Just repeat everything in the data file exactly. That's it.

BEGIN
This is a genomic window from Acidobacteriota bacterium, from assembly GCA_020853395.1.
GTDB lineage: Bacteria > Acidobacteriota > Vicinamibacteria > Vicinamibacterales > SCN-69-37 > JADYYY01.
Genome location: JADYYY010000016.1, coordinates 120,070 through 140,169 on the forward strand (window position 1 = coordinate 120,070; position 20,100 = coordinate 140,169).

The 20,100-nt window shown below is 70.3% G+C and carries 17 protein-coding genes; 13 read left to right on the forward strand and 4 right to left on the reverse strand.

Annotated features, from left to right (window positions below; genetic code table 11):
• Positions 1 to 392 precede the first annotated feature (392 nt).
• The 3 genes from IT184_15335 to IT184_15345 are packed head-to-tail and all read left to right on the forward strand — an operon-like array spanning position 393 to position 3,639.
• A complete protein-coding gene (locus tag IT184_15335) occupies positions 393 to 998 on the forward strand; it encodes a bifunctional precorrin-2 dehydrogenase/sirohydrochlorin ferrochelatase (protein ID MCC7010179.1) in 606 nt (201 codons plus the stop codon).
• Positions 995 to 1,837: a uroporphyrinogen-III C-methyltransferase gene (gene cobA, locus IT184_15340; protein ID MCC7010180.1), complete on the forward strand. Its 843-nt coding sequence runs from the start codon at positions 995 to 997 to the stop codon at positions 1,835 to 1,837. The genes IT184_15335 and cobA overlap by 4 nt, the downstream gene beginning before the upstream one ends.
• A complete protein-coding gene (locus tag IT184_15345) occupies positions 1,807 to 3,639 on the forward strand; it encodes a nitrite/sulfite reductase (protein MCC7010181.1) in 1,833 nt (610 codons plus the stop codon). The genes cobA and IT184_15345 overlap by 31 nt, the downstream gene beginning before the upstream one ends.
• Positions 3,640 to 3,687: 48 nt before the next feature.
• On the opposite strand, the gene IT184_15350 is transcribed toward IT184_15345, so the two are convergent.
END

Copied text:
This is a genomic window from Acidobacteriota bacterium, from assembly GCA_020853395.1.
GTDB lineage: Bacteria > Acidobacteriota > Vicinamibacteria > Vicinamibacterales > SCN-69-37 > JADYYY01.
Genome location: JADYYY010000016.1, coordinates 120,070 through 140,169 on the forward strand (window position 1 = coordinate 120,070; position 20,100 = coordinate 140,169).

The 20,100-nt window shown below is 70.3% G+C and carries 17 protein-coding genes; 13 read left to right on the forward strand and 4 right to left on the reverse strand.

Annotated features, from left to right (window positions below; genetic code table 11):
• Positions 1 to 392 precede the first annotated feature (392 nt).
• The 3 genes from IT184_15335 to IT184_15345 are packed head-to-tail and all read left to right on the forward strand — an operon-like array spanning position 393 to position 3,639.
• A complete protein-coding gene (locus tag IT184_15335) occupies positions 393 to 998 on the forward strand; it encodes a bifunctional precorrin-2 dehydrogenase/sirohydrochlorin ferrochelatase (protein ID MCC7010179.1) in 606 nt (201 codons plus the stop codon).
• Positions 995 to 1,837: a uroporphyrinogen-III C-methyltransferase gene (gene cobA, locus IT184_15340; protein ID MCC7010180.1), complete on the forward strand. Its 843-nt coding sequence runs from the start codon at positions 995 to 997 to the stop codon at positions 1,835 to 1,837. The genes IT184_15335 and cobA overlap by 4 nt, the downstream gene beginning before the upstream one ends.
• A complete protein-coding gene (locus tag IT184_15345) occupies positions 1,807 to 3,639 on the forward strand; it encodes a nitrite/sulfite reductase (protein MCC7010181.1) in 1,833 nt (610 codons plus the stop codon). The genes cobA and IT184_15345 overlap by 31 nt, the downstream gene beginning before the upstream one ends.
• Positions 3,640 to 3,687: 48 nt before the next feature.
• On the opposite strand, the gene IT184_15350 is transcribed toward IT184_15345, so the two are convergent.